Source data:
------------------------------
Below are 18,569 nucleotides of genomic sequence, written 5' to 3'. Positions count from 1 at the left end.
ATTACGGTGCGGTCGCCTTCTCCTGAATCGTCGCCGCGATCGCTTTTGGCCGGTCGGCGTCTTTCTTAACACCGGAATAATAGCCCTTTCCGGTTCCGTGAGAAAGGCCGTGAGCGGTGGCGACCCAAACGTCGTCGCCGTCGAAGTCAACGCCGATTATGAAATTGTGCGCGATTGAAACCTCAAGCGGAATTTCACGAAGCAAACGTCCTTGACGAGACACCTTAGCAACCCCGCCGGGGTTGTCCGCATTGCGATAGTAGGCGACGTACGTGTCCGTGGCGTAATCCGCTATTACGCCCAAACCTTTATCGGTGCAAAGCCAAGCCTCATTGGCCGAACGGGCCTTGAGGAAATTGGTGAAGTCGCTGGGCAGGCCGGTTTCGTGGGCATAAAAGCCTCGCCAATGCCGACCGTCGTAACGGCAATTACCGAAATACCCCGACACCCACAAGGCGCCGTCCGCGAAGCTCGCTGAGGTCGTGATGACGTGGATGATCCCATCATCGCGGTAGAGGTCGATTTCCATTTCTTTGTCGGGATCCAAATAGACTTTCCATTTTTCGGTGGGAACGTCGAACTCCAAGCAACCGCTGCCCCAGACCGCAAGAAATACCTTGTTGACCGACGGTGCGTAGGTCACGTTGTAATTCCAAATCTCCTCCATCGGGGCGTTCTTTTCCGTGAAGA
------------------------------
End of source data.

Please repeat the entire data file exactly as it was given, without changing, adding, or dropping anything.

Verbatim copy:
Below are 18,569 nucleotides of genomic sequence, written 5' to 3'. Positions count from 1 at the left end.
ATTACGGTGCGGTCGCCTTCTCCTGAATCGTCGCCGCGATCGCTTTTGGCCGGTCGGCGTCTTTCTTAACACCGGAATAATAGCCCTTTCCGGTTCCGTGAGAAAGGCCGTGAGCGGTGGCGACCCAAACGTCGTCGCCGTCGAAGTCAACGCCGATTATGAAATTGTGCGCGATTGAAACCTCAAGCGGAATTTCACGAAGCAAACGTCCTTGACGAGACACCTTAGCAACCCCGCCGGGGTTGTCCGCATTGCGATAGTAGGCGACGTACGTGTCCGTGGCGTAATCCGCTATTACGCCCAAACCTTTATCGGTGCAAAGCCAAGCCTCATTGGCCGAACGGGCCTTGAGGAAATTGGTGAAGTCGCTGGGCAGGCCGGTTTCGTGGGCATAAAAGCCTCGCCAATGCCGACCGTCGTAACGGCAATTACCGAAATACCCCGACACCCACAAGGCGCCGTCCGCGAAGCTCGCTGAGGTCGTGATGACGTGGATGATCCCATCATCGCGGTAGAGGTCGATTTCCATTTCTTTGTCGGGATCCAAATAGACTTTCCATTTTTCGGTGGGAACGTCGAACTCCAAGCAACCGCTGCCCCAGACCGCAAGAAATACCTTGTTGACCGACGGTGCGTAGGTCACGTTGTAATTCCAAATCTCCTCCATCGGGGCGTTCTTTTCCGTGAAGA